Bloody Battles at
the Big Ditches in East Anglia
Devil's Dyke is one of the largest ditches in Great Britain. It is
12km long and 4m deep. It also
has a 6m high bank (a wall made of earth).
- It is in Cambridgeshire.
- It would have taken 200 men about
three years to build it!
- There are (or were) other big
ditches nearby called Black Ditches, Fleam Dyke, Brent Ditch
& Bran Ditch.
- For over a century,
archaeologists have puzzled over when they were dug.
- Roman coins found beneath one
show that it was built after they
left Britain. Special techniques
have dated objects found in others to the 5th or 6th century.
This was during the Dark Ages.
- The Saxon Kings of East
Anglia had only just set up their kingdom. The ditches
were probably built to keep out the British from Calchfynedd.
- They showed where the border
- They protected an important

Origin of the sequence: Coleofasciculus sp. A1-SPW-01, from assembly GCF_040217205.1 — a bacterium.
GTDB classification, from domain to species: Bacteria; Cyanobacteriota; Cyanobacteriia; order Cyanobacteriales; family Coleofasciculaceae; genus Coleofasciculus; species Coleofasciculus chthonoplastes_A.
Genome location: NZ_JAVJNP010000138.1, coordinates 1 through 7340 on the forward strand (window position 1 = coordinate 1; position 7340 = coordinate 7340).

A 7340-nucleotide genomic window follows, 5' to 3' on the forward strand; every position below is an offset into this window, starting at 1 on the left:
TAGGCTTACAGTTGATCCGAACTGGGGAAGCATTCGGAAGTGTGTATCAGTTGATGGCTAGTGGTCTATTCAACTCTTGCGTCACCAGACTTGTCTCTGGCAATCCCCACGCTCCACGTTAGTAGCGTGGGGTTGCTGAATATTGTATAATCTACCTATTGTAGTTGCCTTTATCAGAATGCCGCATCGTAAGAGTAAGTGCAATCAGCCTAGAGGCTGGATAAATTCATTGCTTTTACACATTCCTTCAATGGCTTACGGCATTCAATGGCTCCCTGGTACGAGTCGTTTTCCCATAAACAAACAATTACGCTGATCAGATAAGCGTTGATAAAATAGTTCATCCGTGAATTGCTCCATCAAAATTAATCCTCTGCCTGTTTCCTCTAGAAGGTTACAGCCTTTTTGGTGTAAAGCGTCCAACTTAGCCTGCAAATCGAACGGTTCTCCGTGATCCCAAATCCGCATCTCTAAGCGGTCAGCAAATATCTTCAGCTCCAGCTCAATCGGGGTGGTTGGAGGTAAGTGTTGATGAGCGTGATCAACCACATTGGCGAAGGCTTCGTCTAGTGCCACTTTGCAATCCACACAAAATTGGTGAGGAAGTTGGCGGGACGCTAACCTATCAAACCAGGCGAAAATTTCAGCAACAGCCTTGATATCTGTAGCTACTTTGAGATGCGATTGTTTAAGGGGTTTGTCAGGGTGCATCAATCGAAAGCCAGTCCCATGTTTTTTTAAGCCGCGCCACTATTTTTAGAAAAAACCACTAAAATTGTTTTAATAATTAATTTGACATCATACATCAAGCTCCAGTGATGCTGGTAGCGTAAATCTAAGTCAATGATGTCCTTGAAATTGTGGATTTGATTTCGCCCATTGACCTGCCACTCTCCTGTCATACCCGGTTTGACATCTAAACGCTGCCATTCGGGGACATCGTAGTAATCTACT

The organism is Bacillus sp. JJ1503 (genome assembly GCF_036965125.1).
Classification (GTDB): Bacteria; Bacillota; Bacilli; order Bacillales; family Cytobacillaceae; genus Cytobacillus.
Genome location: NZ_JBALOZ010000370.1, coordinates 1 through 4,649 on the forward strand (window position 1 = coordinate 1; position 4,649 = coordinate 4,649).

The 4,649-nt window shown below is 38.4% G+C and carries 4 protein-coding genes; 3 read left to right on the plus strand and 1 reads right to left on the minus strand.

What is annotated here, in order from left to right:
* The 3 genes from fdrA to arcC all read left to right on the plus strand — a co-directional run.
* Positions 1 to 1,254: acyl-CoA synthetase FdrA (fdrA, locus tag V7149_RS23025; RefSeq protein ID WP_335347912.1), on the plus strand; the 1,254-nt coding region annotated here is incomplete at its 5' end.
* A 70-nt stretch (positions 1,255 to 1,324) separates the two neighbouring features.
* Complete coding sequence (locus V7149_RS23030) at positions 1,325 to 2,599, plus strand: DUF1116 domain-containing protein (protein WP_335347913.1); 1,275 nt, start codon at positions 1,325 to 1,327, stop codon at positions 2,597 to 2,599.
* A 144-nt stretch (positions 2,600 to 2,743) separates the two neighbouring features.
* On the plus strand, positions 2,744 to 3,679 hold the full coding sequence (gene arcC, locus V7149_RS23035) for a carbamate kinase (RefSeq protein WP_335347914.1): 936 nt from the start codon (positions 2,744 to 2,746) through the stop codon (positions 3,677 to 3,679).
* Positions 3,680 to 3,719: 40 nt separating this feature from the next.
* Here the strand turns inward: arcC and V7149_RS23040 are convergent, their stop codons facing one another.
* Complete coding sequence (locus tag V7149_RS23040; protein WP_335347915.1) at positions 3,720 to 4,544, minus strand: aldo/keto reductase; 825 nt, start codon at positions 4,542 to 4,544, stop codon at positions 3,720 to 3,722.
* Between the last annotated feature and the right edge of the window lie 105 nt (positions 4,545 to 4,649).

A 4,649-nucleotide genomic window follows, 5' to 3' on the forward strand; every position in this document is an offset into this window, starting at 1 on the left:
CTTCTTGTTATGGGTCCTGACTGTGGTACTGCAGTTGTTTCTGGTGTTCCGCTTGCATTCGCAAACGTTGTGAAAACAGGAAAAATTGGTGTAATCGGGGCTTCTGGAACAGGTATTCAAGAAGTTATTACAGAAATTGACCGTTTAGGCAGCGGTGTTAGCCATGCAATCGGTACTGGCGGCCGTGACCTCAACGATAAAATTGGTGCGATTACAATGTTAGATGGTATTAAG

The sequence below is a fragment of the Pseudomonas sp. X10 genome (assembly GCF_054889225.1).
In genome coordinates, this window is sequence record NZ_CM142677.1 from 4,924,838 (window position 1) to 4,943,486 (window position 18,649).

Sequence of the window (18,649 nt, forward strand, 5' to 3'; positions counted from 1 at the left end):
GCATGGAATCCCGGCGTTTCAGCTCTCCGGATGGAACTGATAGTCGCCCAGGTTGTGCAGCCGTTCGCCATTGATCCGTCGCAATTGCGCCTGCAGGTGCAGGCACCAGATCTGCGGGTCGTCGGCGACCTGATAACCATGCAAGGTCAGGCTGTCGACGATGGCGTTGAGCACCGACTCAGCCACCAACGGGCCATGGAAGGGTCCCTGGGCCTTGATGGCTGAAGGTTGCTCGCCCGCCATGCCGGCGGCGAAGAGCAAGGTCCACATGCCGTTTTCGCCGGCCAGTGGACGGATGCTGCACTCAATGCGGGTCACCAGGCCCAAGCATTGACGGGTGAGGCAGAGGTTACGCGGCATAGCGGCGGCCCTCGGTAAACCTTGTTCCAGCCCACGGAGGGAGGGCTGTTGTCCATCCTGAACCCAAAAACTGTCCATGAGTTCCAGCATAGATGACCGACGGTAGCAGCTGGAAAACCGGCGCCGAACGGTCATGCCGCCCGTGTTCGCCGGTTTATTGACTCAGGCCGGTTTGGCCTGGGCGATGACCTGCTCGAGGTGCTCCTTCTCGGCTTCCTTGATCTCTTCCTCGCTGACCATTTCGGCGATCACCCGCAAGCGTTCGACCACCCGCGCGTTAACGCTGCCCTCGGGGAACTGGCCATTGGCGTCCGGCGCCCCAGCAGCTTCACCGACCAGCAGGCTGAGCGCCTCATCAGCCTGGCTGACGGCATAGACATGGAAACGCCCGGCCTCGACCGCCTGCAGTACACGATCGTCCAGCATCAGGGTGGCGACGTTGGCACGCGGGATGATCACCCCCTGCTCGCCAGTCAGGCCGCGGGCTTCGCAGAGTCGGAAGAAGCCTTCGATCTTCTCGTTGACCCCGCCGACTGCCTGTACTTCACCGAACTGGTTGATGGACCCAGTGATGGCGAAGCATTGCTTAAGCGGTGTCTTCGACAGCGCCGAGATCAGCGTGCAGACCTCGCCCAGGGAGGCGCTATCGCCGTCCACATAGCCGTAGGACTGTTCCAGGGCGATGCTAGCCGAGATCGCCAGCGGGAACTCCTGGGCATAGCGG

road called the Icknield Way.
- Soldiers posted there could
control people going in and out. If they were traders
(people selling things),
they could make them pay taxes.
- They could be used to defend
the kingdom during a war.
- The banks & ditches may have
been improved in the 7th century. Calchfynedd had been taken
over by another Saxon group called the Mercians.
Their king, Penda, wanted to
rule over East Anglia too. There were lots of bloody battles.
The ditches were no match for his mighty army which killed
many East Anglian soldiers and 3 Kings.
- In the 10th century, England
became one country. There was lots of arguing about who should
be king. Some of King Edward the Elder's relatives wanted to
rule instead of him. Edward hunted down one cousin to East
Anglia, but he and his friends hid behind the dykes.
- The Devil's Dyke was then just
known as the 'Great Dyke' or 'St. Edmund's Dyke'. It was in
Medieval times that people called it the 'Devil's Dyke'. They
thought it had been made by his fiery tail as he was chased
away from a wedding at nearby Reach Church!
- There is a similar big ditch in
the South-West called Wansdyke.